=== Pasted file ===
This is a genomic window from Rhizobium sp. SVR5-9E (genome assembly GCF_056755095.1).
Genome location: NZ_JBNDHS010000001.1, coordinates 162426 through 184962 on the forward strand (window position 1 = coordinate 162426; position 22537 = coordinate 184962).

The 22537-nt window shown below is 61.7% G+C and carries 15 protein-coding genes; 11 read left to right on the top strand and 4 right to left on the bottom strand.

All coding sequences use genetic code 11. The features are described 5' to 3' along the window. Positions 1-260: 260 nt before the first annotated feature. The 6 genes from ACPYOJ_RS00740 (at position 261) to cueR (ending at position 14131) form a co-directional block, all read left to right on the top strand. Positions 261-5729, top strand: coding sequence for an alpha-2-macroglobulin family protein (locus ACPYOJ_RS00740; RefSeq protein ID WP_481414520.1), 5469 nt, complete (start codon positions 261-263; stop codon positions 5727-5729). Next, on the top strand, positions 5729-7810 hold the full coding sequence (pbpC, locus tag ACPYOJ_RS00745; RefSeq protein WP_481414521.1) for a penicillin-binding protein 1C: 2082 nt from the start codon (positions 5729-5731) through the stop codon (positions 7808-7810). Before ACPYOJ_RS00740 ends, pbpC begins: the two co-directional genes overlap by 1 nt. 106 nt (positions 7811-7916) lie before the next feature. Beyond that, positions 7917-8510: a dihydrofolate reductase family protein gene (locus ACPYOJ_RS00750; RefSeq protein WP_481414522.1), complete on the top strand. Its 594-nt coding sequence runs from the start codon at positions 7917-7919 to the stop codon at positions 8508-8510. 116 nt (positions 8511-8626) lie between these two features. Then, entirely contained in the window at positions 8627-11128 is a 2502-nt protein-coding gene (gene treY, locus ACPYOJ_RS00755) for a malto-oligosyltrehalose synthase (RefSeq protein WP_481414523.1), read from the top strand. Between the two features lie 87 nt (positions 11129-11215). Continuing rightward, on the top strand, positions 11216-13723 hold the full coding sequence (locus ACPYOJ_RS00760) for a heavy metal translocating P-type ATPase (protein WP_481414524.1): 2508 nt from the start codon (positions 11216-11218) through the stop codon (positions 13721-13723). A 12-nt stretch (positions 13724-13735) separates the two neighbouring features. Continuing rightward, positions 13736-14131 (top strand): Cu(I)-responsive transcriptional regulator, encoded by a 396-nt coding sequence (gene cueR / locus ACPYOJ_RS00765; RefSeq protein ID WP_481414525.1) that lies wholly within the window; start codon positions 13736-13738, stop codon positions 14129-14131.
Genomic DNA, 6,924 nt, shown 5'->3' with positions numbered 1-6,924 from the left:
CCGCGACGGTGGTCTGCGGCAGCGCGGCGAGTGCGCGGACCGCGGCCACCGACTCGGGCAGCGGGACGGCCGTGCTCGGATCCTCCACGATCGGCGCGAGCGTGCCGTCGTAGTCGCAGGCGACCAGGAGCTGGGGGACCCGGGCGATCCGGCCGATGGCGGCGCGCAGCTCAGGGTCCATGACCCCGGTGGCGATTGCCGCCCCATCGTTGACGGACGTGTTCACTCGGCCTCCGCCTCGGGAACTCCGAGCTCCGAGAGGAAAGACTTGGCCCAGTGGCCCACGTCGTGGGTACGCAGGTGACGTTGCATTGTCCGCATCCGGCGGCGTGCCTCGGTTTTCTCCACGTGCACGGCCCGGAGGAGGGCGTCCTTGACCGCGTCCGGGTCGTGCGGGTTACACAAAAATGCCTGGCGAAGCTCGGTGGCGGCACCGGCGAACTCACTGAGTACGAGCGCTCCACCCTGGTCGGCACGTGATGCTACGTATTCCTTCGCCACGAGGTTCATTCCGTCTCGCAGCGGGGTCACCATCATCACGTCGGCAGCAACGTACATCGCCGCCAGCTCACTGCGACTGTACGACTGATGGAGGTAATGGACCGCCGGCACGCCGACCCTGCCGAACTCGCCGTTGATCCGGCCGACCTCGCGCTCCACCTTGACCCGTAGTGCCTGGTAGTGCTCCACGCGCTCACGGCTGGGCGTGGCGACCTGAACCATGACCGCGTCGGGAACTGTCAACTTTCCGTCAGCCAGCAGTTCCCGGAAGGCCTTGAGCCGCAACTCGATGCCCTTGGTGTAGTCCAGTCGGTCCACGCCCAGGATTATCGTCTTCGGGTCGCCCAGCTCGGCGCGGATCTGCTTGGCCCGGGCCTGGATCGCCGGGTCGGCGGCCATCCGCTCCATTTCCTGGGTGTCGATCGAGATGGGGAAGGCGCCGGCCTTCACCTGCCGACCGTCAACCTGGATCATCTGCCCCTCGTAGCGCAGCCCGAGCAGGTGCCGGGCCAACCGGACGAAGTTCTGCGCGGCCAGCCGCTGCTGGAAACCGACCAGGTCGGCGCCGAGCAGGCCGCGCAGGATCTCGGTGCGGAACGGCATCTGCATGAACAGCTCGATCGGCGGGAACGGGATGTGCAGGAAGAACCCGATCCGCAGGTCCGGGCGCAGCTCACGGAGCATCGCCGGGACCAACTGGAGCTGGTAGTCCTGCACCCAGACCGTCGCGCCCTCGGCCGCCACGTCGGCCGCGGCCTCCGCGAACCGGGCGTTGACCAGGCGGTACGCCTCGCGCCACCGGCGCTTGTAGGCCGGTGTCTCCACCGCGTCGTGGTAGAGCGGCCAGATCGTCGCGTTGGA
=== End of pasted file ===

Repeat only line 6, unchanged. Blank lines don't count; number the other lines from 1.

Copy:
CCGCGACGGTGGTCTGCGGCAGCGCGGCGAGTGCGCGGACCGCGGCCACCGACTCGGGCAGCGGGACGGCCGTGCTCGGATCCTCCACGATCGGCGCGAGCGTGCCGTCGTAGTCGCAGGCGACCAGGAGCTGGGGGACCCGGGCGATCCGGCCGATGGCGGCGCGCAGCTCAGGGTCCATGACCCCGGTGGCGATTGCCGCCCCATCGTTGACGGACGTGTTCACTCGGCCTCCGCCTCGGGAACTCCGAGCTCCGAGAGGAAAGACTTGGCCCAGTGGCCCACGTCGTGGGTACGCAGGTGACGTTGCATTGTCCGCATCCGGCGGCGTGCCTCGGTTTTCTCCACGTGCACGGCCCGGAGGAGGGCGTCCTTGACCGCGTCCGGGTCGTGCGGGTTACACAAAAATGCCTGGCGAAGCTCGGTGGCGGCACCGGCGAACTCACTGAGTACGAGCGCTCCACCCTGGTCGGCACGTGATGCTACGTATTCCTTCGCCACGAGGTTCATTCCGTCTCGCAGCGGGGTCACCATCATCACGTCGGCAGCAACGTACATCGCCGCCAGCTCACTGCGACTGTACGACTGATGGAGGTAATGGACCGCCGGCACGCCGACCCTGCCGAACTCGCCGTTGATCCGGCCGACCTCGCGCTCCACCTTGACCCGTAGTGCCTGGTAGTGCTCCACGCGCTCACGGCTGGGCGTGGCGACCTGAACCATGACCGCGTCGGGAACTGTCAACTTTCCGTCAGCCAGCAGTTCCCGGAAGGCCTTGAGCCGCAACTCGATGCCCTTGGTGTAGTCCAGTCGGTCCACGCCCAGGATTATCGTCTTCGGGTCGCCCAGCTCGGCGCGGATCTGCTTGGCCCGGGCCTGGATCGCCGGGTCGGCGGCCATCCGCTCCATTTCCTGGGTGTCGATCGAGATGGGGAAGGCGCCGGCCTTCACCTGCCGACCGTCAACCTGGATCATCTGCCCCTCGTAGCGCAGCCCGAGCAGGTGCCGGGCCAACCGGACGAAGTTCTGCGCGGCCAGCCGCTGCTGGAAACCGACCAGGTCGGCGCCGAGCAGGCCGCGCAGGATCTCGGTGCGGAACGGCATCTGCATGAACAGCTCGATCGGCGGGAACGGGATGTGCAGGAAGAACCCGATCCGCAGGTCCGGGCGCAGCTCACGGAGCATCGCCGGGACCAACTGGAGCTGGTAGTCCTGCACCCAGACCGTCGCGCCCTCGGCCGCCACGTCGGCCGCGGCCTCCGCGAACCGGGCGTTGACCAGGCGGTACGCCTCGCGCCACCGGCGCTTGTAGGCCGGTGTCTCCACCGCGTCGTGGTAGAGCGGCCAGATCGTCGCGTTGGA